panna cotta

Panna Cotta translates as “cooked cream,” but in this recipe it is not so much cooked as warmed and then thickened with gelatine and sour cream to achieve the thick, heavy cream found in Italy’s Piedmont region, where this dish originated. We demoed this recipe at Brookside Gardens on December 6, 2013, accompanied by mandarin oranges and chocolate syrup. It is also delicious all on its own.  Use heavy cream, not ultrapasturized, which contains additives, and be sure the sour cream contains only cream and culture, no other additives. This recipe unmolds with a soft, creamy finish. For a firmer panna cotta, increase the gelatin to 1 3/4 teaspoons. Serves eight full-sized desserts; up to 24 minis. Recipe from Splendid Table.

1½  t unflavored gelatin
2 T cold water
3 C heavy whipping cream
½ C sugar, or more to taste
Pinch of salt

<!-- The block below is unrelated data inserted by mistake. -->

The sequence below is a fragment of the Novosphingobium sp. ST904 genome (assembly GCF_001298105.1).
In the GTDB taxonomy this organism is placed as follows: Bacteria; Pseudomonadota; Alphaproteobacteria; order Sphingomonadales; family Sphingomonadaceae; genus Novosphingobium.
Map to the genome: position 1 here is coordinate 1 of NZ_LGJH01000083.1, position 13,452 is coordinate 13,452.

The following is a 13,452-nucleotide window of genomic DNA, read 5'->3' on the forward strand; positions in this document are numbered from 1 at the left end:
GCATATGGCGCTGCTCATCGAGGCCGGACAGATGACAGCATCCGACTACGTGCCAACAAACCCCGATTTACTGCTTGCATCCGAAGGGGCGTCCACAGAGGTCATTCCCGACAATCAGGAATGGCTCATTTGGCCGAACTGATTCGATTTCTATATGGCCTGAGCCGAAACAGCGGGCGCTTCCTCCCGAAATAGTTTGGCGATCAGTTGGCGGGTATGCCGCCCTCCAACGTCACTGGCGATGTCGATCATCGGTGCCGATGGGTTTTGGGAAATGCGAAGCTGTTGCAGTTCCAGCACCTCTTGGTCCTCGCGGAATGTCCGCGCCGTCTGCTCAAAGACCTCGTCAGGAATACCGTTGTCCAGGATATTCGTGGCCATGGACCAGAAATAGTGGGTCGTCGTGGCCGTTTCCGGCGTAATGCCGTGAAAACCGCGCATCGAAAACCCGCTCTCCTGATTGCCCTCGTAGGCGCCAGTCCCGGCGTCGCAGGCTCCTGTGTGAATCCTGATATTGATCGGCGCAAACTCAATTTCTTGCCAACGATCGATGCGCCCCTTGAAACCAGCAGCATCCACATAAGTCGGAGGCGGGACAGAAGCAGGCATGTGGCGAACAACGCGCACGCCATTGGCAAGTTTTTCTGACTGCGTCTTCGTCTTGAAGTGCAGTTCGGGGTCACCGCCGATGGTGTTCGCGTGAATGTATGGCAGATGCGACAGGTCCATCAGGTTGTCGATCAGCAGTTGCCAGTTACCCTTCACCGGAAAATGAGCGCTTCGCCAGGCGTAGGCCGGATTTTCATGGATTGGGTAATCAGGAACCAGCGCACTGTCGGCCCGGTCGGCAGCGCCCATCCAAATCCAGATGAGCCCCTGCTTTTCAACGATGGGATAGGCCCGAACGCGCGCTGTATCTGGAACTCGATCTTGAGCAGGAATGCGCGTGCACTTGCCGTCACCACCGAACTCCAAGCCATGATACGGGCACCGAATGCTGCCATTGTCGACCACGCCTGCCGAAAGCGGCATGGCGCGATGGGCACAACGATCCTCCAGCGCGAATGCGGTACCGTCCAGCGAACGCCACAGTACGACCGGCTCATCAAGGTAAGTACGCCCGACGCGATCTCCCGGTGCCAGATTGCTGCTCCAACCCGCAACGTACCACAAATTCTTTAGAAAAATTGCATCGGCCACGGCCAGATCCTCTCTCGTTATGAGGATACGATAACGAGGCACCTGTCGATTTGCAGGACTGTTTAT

1 ½ t vanilla extract
1 cup (8-ounce container) sour cream

Optional Topping:

seasonal fruit
balsamic syrup
maple syrup

Sprinkle the gelatin over the cold water. Let stand for 5 minutes. In a 3-quart saucepan, warm the cream with the sugar, salt, and vanilla over medium-high heat. Do not let it boil. Stir in the gelatin until thoroughly dissolved. Take the cream off the heat and cool about 5 minutes.

Put the sour cream in a medium bowl. Gently whisk in the warm cream a little at a time until smooth. Taste for sweetness. It may need another teaspoon of sugar. Rinse 8 2/3-cup ramekins, custard cups, or coffee cups with cold water. Fill each one three-quarters full with the cream. Chill 4 to 24 hours. To serve, either unmold by packing the molds in hot towels and then turning each out onto a dessert plate, or serve in their containers.

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